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A Théatre des Confettis Creation Presented in collaboration with Lincoln Center Education A show for the very young, from 18 months to 4 years old Conception and direction: Véronique Côté Sets, costumes, and lighting: Erica Schmitz Original music: Josué Beaucage Lyrics and music for the song Juste Beaux: Josué Beaucage Cast: Josué Beaucage and Guy Daniel Tremblay Artistic direction: Hélène Blanchard and Judith Savard

Presenting Sponsor of Performances for Young Audiences

Hello Everyone!

It Bears Repeating

The performance might be over but the fun and learning are just beginning. Attending arts experiences can be a great way for grownups and very young children to spark their imaginations together. Plus, children can pursue creative and collaborative activities that build cognitive and motor skills. Here are a few ideas and activities to enhance your experience after the show.

Recall and say together some of the words the performer repeated, such as “wait” and “pebble.” What words do you like to say many times? Choose one, or use “wait” and see whether you each can say the word in many different ways like the performer said “wait.” Count together how many ways you come up with.

Talking About It Right after the performance be sure to talk and share ideas about the experience you just had together, especially parts of the show that young theatergoers responded to. Some possible questions: n

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What made you laugh or go “wow”? Can we act out that part together? What was your favorite sound? Can you make it? What did the man use to show the ocean? What could we use to make a pretend ocean?

Time to Color and Play Grab some pens, crayons, or chalk and work together to color the images from the show on the inside of this guide. Say the words together and recall with words or motions how the objects were used. Then unfold the beach scene poster on the back. Discuss the different parts of the scene. Draw or play with toys (such as stuffed animals) on top of it, thinking of new stories using these objects and scenes.

The performer uses simple everyday objects—such as sand, pebbles, small pieces of dry grass, and a blue cloth for the ocean—to create an imaginary beach full of activity.

Sounds of the Beach Besides music and words, the show includes beach sound effects. Discuss the sounds from the show, such as a boat horn, wind, waves, splashing water, and seagulls. Close your eyes and take turns making these sounds (and others if you like!) and guessing what sound the other person is making. What do you “see” when you hear the sounds? Where else might you hear them?

The Way Animals Move Recall together the animals that appeared in the show—a turtle, a seagull, different-sized fish, a whale, and jellyfish. How could you move your arms and bodies to be those animals? Pretend each of you is a different animal. How would you behave toward each other? Try to act out a little story moving as your animals.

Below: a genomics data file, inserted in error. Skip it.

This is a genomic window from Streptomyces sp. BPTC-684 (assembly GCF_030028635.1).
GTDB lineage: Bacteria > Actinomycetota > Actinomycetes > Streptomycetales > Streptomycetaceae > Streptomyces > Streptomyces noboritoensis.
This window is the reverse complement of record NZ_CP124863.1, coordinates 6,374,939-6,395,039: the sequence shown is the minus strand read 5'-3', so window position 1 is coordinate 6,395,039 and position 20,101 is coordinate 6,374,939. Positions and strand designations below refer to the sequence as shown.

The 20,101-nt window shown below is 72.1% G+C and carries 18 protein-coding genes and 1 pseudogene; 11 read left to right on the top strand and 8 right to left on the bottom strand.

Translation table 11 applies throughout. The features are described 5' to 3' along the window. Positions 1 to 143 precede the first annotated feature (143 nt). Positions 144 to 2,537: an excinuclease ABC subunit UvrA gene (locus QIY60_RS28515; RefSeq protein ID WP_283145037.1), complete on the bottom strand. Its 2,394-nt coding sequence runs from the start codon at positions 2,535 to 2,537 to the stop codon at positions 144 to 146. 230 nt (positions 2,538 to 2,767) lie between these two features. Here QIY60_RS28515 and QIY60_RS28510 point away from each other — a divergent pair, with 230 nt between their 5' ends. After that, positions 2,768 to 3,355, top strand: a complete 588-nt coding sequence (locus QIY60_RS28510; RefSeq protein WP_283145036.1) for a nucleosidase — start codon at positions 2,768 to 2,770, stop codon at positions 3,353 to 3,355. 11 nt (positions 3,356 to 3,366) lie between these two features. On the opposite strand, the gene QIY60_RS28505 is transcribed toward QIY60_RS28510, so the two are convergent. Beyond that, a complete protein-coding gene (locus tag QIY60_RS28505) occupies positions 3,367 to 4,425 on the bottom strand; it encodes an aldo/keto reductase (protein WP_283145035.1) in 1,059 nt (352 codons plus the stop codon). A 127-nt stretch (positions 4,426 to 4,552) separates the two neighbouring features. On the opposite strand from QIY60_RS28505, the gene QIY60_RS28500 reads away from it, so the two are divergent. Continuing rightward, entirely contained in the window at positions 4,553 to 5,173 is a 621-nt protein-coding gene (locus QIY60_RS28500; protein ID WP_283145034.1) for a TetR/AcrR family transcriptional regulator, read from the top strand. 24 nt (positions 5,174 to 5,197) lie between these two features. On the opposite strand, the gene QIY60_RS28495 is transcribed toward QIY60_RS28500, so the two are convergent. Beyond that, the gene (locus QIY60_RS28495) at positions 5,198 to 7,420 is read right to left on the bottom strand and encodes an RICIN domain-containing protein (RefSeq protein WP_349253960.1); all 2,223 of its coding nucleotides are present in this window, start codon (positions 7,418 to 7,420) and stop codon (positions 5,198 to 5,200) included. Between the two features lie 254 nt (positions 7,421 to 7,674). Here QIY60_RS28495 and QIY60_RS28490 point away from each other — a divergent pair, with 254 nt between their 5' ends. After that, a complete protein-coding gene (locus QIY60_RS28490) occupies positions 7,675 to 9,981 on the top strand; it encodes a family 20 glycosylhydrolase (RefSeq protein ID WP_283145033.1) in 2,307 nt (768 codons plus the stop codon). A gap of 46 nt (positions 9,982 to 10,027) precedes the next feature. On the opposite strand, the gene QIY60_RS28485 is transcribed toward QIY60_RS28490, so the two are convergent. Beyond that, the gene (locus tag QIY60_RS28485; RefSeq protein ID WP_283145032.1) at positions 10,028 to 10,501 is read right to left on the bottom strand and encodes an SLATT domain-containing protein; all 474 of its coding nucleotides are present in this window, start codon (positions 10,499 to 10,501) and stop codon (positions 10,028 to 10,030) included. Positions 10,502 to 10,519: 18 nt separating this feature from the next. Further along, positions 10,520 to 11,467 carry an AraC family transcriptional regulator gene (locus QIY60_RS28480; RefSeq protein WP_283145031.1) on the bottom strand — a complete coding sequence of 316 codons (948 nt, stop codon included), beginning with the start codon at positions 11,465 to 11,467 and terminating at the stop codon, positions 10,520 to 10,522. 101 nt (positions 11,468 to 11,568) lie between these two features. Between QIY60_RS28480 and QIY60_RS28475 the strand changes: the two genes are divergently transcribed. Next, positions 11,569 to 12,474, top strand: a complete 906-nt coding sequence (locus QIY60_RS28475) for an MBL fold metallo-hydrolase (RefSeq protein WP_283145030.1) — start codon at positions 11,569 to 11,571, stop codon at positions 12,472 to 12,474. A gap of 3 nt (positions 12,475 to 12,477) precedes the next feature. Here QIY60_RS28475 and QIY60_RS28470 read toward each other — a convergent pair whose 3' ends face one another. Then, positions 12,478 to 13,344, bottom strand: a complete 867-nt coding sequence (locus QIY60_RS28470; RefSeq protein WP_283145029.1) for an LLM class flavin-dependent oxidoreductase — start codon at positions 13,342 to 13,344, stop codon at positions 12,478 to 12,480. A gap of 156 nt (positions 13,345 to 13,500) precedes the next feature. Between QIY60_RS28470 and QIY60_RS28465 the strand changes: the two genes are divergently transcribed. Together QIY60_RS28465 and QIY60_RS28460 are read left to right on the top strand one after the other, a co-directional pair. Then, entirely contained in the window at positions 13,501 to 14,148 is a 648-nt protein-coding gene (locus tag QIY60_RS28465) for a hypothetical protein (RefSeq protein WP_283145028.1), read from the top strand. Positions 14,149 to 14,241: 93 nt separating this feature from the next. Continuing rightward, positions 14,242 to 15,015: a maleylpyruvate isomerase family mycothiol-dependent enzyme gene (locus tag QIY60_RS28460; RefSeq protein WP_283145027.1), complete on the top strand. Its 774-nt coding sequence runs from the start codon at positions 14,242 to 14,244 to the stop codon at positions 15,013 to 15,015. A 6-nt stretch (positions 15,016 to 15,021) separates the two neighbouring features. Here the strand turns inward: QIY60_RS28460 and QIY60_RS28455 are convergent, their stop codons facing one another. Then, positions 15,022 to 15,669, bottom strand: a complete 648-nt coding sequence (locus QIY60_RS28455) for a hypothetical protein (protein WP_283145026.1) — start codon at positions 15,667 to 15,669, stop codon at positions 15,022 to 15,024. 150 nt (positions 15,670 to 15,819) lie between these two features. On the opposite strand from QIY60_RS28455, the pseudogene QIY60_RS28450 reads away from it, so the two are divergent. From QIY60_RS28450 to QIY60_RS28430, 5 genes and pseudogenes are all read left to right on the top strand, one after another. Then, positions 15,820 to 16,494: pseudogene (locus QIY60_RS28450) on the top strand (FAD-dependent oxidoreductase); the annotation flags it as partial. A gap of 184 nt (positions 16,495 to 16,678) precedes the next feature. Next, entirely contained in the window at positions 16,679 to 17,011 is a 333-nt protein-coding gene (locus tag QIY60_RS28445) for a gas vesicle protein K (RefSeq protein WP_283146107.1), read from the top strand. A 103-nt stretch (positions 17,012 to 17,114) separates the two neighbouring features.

The Sense of Scents Discuss how the man smelled the contents of a bottle (which reminded him of his mother). Find some objects with different scents like a pine tree branch, freshly cleaned laundry, or a piece of fruit. Talk together about their differences and what they remind you of. How can these or other smells be part of a story about the beach?

The musician plays several instruments during the performance including harmonica, banjo, keyboard, and accordion. Also notice the fishbowl (left), which he uses to create splashing sound effects.

Playing with Shadows Discuss how the performance included shadows, and then create your own. You simply need your hand or some flat shapes (you can cut out the shapes from the Cuesheet) and a flashlight. Turn out the lights, hold up your hand or the object near a wall, and shine the flashlight on it. Show ways to move the shadow and make it smaller (moving the light farther from the object) or larger (moving the light closer). Together explore what story you might show and tell with your shadows. What other shadow puppets would you like to make?


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Additional support for Waves, all that Glows Sees is provided by A. James & Alice B. Clark Foundation; the Kimsey Endowment; The Morris and Gwendolyn Cafritz Foundation; Paul M. Angell Family Foundation; and the U.S. Department of Education. Major support for educational programs at the Kennedy Center is provided by David M. Rubenstein through the Rubenstein Arts Access Program.

David M. Rubenstein Chairman Deborah F. Rutter President Mario R. Rossero Senior Vice President Education

International Programming at the Kennedy Center is made possible through the generosity of the Kennedy Center International Committee on the Arts. Kennedy Center education and related artistic programming is made possible through the generosity of the National Committee for the Performing Arts and the President’s Advisory Committee on the Arts. The contents of this Cuesheet have been developed under a grant from the U.S. Department of Education and do not necessarily represent the policy of the U.S. Department of Education. You should not assume endorsement by the Federal Government. Š 2018 The John F. Kennedy Center for the Performing Arts Writer: Marcia Friedman Designer: Carol Hardy Creative Director: Lisa Resnick

Waves, All That Glows Sees (Performance Guide)  

Presented by Le Théâtre Des Confettis from Canada in collaboration with Lincoln Center Education. Written and created by Véronique Côté Exp...

Waves, All That Glows Sees (Performance Guide)  

Presented by Le Théâtre Des Confettis from Canada in collaboration with Lincoln Center Education. Written and created by Véronique Côté Exp...